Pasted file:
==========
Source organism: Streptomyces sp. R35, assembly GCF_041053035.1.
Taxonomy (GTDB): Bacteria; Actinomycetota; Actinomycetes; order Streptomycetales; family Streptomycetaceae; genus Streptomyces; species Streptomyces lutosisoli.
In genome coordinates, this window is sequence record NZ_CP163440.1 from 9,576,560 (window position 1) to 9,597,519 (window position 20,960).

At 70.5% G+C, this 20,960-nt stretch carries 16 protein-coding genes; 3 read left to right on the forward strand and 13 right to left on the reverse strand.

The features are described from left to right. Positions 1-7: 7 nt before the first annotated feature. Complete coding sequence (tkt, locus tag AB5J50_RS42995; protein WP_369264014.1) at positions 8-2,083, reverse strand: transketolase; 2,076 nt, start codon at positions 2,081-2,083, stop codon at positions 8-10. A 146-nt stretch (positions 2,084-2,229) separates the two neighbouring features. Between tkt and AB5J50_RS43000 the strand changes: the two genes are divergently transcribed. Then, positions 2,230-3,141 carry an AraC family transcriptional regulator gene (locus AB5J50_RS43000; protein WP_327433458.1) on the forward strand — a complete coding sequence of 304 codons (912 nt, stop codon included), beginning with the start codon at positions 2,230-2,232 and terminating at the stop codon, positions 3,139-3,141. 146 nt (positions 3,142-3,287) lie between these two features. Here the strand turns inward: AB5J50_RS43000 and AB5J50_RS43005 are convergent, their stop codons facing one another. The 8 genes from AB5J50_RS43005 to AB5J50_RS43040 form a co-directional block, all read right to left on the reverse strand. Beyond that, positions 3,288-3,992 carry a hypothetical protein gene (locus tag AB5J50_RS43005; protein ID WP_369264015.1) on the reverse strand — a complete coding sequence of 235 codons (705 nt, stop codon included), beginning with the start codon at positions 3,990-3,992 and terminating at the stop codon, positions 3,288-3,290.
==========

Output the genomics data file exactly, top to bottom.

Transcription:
Source organism: Streptomyces sp. R35, assembly GCF_041053035.1.
Taxonomy (GTDB): Bacteria; Actinomycetota; Actinomycetes; order Streptomycetales; family Streptomycetaceae; genus Streptomyces; species Streptomyces lutosisoli.
In genome coordinates, this window is sequence record NZ_CP163440.1 from 9,576,560 (window position 1) to 9,597,519 (window position 20,960).

At 70.5% G+C, this 20,960-nt stretch carries 16 protein-coding genes; 3 read left to right on the forward strand and 13 right to left on the reverse strand.

The features are described from left to right. Positions 1-7: 7 nt before the first annotated feature. Complete coding sequence (tkt, locus tag AB5J50_RS42995; protein WP_369264014.1) at positions 8-2,083, reverse strand: transketolase; 2,076 nt, start codon at positions 2,081-2,083, stop codon at positions 8-10. A 146-nt stretch (positions 2,084-2,229) separates the two neighbouring features. Between tkt and AB5J50_RS43000 the strand changes: the two genes are divergently transcribed. Then, positions 2,230-3,141 carry an AraC family transcriptional regulator gene (locus AB5J50_RS43000; protein WP_327433458.1) on the forward strand — a complete coding sequence of 304 codons (912 nt, stop codon included), beginning with the start codon at positions 2,230-2,232 and terminating at the stop codon, positions 3,139-3,141. 146 nt (positions 3,142-3,287) lie between these two features. Here the strand turns inward: AB5J50_RS43000 and AB5J50_RS43005 are convergent, their stop codons facing one another. The 8 genes from AB5J50_RS43005 to AB5J50_RS43040 form a co-directional block, all read right to left on the reverse strand. Beyond that, positions 3,288-3,992 carry a hypothetical protein gene (locus tag AB5J50_RS43005; protein ID WP_369264015.1) on the reverse strand — a complete coding sequence of 235 codons (705 nt, stop codon included), beginning with the start codon at positions 3,990-3,992 and terminating at the stop codon, positions 3,288-3,290.